Paul Goodman published the list of new Tory and other peers on Friday.
I thought it was a very good list. The women on it were particularly impressive…
- Elizabeth Berridge who has directed the Conservative Christian Fellowship and will become a vital spokesperson for faith communities in the years ahead (she had been one of my tips for the Commons);
- Anne Jenkin, who has done more to promote women candidates in the Conservative Party than any single other person (except, perhaps, David Cameron himself);
- Tina Stowell, effectively if not formally Chief of Staff to William Hague until 2001, and a formidable advocate of common sense conservatism;
- Patience Wheatcroft, brilliant journalist and former advisor to Boris Johnson on cost-cutting.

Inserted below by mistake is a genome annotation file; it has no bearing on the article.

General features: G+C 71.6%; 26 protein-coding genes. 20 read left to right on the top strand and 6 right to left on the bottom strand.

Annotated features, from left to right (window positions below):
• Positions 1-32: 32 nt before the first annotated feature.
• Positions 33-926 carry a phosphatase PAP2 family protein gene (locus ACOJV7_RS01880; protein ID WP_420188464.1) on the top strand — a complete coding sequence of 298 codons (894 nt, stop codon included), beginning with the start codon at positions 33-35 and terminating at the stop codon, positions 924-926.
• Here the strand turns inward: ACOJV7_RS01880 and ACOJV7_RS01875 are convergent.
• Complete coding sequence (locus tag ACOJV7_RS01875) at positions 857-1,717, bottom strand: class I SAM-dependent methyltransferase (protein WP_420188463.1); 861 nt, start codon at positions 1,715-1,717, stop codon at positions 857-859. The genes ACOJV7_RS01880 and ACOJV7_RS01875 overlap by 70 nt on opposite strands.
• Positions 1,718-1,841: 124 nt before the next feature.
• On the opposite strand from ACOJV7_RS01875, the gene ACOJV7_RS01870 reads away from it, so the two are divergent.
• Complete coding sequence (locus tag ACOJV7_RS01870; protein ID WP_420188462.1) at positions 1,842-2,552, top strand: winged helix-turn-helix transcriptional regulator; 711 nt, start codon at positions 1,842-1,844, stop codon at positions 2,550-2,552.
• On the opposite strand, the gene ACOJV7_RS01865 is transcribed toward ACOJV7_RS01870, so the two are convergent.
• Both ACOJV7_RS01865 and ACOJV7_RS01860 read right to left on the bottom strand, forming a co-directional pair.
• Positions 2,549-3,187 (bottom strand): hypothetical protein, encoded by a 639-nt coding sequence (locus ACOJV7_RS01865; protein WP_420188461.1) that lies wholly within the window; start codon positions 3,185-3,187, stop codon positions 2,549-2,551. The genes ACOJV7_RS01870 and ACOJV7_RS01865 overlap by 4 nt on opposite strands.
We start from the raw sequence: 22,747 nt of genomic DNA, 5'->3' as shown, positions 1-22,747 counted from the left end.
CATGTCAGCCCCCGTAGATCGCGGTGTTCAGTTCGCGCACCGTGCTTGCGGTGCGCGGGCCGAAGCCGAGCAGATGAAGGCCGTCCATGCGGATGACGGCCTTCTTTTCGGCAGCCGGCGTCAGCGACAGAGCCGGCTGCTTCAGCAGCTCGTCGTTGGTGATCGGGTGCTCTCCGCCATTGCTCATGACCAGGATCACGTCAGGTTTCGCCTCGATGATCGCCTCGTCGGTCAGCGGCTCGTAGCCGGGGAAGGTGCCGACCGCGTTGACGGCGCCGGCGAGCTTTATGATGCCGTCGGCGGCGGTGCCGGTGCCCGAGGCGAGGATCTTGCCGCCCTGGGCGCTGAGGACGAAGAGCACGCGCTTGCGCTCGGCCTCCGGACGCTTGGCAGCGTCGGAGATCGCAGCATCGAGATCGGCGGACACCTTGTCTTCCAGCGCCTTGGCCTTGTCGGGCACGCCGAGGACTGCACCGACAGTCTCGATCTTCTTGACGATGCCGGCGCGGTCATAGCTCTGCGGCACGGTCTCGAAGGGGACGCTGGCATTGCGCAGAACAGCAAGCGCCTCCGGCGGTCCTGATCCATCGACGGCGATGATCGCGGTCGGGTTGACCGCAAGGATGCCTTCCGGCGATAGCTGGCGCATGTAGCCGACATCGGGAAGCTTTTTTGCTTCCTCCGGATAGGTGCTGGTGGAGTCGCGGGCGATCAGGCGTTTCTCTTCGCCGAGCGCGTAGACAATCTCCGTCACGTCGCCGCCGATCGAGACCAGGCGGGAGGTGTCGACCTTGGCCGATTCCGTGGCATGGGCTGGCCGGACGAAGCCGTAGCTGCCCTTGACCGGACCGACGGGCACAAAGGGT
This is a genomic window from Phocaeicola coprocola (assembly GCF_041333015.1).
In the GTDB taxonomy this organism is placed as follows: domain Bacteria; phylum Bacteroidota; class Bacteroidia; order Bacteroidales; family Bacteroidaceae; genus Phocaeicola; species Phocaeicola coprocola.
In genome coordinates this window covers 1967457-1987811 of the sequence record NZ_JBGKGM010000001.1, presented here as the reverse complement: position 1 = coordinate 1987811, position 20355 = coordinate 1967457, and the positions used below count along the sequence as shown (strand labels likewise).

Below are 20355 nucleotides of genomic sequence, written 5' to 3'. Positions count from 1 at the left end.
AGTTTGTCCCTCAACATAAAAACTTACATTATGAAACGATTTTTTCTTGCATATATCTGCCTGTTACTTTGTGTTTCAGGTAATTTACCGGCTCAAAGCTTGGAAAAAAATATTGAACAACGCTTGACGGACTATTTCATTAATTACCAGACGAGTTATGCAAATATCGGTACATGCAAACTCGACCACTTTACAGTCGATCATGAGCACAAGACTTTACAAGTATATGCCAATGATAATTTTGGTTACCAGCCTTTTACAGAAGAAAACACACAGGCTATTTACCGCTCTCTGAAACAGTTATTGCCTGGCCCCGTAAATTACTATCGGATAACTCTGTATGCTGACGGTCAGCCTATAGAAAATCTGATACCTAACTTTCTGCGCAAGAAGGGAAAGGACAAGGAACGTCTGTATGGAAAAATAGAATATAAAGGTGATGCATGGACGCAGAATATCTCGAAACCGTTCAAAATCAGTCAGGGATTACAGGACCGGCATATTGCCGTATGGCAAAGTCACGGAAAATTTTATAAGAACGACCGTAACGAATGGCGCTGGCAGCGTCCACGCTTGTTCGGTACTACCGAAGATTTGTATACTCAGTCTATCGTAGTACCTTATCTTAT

One woman missing from the list was Ann Widdecombe. Is she missing because she hasn't been a yes woman to David Cameron? 72% of Tory members hoped the former Shadow Home Secretary would be put in the Lords. The list is certainly light on people of strong conservative ideology. I would have liked to have seen more enoblements from think tanks.
The list also saw three injustices corrected…
- Notably the enoblement of Howard Flight who lost his seat when Michael Howard lost his temper, before the 2005 election, and (unconstitutionally) fired him as MP for the seat now represented by Nick Herbert;
- Bob Edmiston, one of the country's most generous Christian philanthropists, finally gets his proper recognition; and
- George Magan, businessman, philanthropist and the only recent Tory Treasurer not to be put in the Lords.
Labour complain that the Tories are stuffing the Lords but the graphic on the right shows that Labour still have more peers (and their average age is younger). To hide the extent to which Labour attempted to pack the House of Lords when they were in office, there are also suspicions that left-leaners were appointed as Crossbenchers. Lord Birt of Blair's Blue Sky Thinking Unit being just one example of this phenomenon.